On Aug 9, 2018, at 3:06 PM, Ron PETERSON <[log in to unmask]> wrote:
> The Code4Lib Journal, Issue 41 is now available!... https://journal.code4lib.org/issues/issue41
I love our journal. code4lib++
For a number of reasons I have been working on a system I call the Distant Reader.  Given a URL, a set of URLs, a file, or a set of files, the Distant Reader will create a corpus, transform it into plain text, perform a number of text mining & natural language processing techniques against the corpus, and save the result in a number of different formats (semantic index, tab-delimited text files, and relational database). The purpose of the Distant Reader is akin to the purpose of a book's table-of-contents or back-of-the-book index; the Distant Reader enables a person to get a feel for a relatively large corpora -- do "distant reading".
For a good time, I fed the Distant Reader the root URL of the Journal's current issue. It harvested the home page, all the articles, and a few ancillary links. It did its good works, and I've made the results temporarily available on a different computer.  From there I get a number of things:
* a summary
* a cache of the corpus
* a set of plain text files created from the cache
* all the words in all the documents, plus their parts-of-speech
* a set of all the named-entities from all the documents
* a list of all the URLs found in the documents
* email address
* the most rudimentary of bibliographics
* a Word2Vec semantic index
* a relational database of the whole thing
* a zip file of the whole thing
From result, I believe the keywords of the issue include: libraries, data, metadata, digital, repositories, collections, digitized, images, projects, access, code, imaging, issues, and management. The most frequent lemmatize nouns are very similar: library, metadata, issue, project, system, access, codelib, image, datum, and collection.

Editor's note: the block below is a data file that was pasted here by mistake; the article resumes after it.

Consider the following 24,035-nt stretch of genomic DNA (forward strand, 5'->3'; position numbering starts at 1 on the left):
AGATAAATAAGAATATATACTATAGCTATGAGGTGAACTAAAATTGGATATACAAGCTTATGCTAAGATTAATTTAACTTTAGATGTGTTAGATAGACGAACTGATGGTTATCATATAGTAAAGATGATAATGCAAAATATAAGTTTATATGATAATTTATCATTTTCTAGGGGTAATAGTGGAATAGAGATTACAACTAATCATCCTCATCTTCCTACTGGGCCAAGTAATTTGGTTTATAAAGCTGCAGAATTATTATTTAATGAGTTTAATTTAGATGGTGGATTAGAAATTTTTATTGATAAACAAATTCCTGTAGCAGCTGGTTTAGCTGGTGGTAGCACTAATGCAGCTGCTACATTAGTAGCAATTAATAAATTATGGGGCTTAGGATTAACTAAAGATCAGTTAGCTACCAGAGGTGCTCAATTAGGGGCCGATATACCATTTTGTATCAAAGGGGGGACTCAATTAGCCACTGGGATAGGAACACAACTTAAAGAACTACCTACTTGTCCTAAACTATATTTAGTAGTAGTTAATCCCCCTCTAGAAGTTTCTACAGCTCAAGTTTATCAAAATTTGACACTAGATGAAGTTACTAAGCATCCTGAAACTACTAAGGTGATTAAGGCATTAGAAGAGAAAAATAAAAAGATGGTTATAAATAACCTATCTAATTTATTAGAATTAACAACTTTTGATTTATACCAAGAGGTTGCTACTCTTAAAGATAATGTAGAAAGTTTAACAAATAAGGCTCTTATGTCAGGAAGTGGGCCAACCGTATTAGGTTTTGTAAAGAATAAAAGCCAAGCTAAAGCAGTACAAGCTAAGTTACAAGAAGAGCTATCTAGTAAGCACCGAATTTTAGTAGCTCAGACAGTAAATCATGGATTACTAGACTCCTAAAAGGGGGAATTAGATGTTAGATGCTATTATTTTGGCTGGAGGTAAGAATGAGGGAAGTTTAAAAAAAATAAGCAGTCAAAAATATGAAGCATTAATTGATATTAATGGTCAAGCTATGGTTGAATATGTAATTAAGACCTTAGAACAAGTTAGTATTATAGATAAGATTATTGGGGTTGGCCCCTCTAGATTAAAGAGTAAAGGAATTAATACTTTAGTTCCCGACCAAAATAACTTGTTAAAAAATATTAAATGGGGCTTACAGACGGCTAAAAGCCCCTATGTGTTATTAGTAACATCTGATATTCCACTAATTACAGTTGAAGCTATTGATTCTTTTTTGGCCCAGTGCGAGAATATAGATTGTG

Frequent domains include: www.loc.gov, github.com, doi.org, rightsstatements.org, worldcat.org, and en.wikipedia.org.
What do we do in our journal? We be, have, use, do, make, create, provide, work, include, and require.
Software is never done. If it were, then it would be hardware. That said, the Distant Reader is fun. It enables me to "read" the whole of a book, all the things authored by a given individual, all the things in my Zotero database, a whole blog, etc. IMHO, the problem to solve now-a-days is not necessarily find, but how to make the found stuff usable & understandable.
 Distant Reader - https://github.com/ericleasemorgan/reader
 results - http://dh.crc.nd.edu/tmp/issue-041/
Eric Lease Morgan
Digital Initiatives Librarian, Navari Family Center for Digital Scholarship
University of Notre Dame
250E Hesburgh Library
Notre Dame, IN 46556